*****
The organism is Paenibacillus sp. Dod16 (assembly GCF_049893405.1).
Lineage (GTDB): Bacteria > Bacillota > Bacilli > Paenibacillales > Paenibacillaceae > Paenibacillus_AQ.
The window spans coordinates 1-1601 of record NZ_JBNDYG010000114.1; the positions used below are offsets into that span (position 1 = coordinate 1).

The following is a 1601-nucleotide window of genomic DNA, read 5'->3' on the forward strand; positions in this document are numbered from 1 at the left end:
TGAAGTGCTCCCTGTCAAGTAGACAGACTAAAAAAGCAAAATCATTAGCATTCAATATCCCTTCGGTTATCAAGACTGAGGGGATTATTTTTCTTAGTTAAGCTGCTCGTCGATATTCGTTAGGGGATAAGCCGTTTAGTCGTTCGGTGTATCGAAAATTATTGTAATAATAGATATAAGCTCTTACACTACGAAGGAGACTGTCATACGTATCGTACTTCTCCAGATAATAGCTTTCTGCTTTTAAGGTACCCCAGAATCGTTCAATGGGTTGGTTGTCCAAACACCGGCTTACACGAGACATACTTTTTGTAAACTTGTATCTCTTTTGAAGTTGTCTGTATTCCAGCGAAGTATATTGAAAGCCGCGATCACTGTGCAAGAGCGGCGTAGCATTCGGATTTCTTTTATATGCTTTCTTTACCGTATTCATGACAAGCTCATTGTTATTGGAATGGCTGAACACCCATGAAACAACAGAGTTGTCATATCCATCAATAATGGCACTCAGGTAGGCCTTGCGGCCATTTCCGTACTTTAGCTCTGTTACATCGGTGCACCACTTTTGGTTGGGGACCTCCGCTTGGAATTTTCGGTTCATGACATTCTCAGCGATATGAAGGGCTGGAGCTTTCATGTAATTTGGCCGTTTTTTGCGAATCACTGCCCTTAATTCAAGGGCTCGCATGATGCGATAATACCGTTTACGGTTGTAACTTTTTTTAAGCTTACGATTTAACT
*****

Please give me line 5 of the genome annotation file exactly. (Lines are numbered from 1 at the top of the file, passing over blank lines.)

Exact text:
TGAAGTGCTCCCTGTCAAGTAGACAGACTAAAAAAGCAAAATCATTAGCATTCAATATCCCTTCGGTTATCAAGACTGAGGGGATTATTTTTCTTAGTTAAGCTGCTCGTCGATATTCGTTAGGGGATAAGCCGTTTAGTCGTTCGGTGTATCGAAAATTATTGTAATAATAGATATAAGCTCTTACACTACGAAGGAGACTGTCATACGTATCGTACTTCTCCAGATAATAGCTTTCTGCTTTTAAGGTACCCCAGAATCGTTCAATGGGTTGGTTGTCCAAACACCGGCTTACACGAGACATACTTTTTGTAAACTTGTATCTCTTTTGAAGTTGTCTGTATTCCAGCGAAGTATATTGAAAGCCGCGATCACTGTGCAAGAGCGGCGTAGCATTCGGATTTCTTTTATATGCTTTCTTTACCGTATTCATGACAAGCTCATTGTTATTGGAATGGCTGAACACCCATGAAACAACAGAGTTGTCATATCCATCAATAATGGCACTCAGGTAGGCCTTGCGGCCATTTCCGTACTTTAGCTCTGTTACATCGGTGCACCACTTTTGGTTGGGGACCTCCGCTTGGAATTTTCGGTTCATGACATTCTCAGCGATATGAAGGGCTGGAGCTTTCATGTAATTTGGCCGTTTTTTGCGAATCACTGCCCTTAATTCAAGGGCTCGCATGATGCGATAATACCGTTTACGGTTGTAACTTTTTTTAAGCTTACGATTTAACT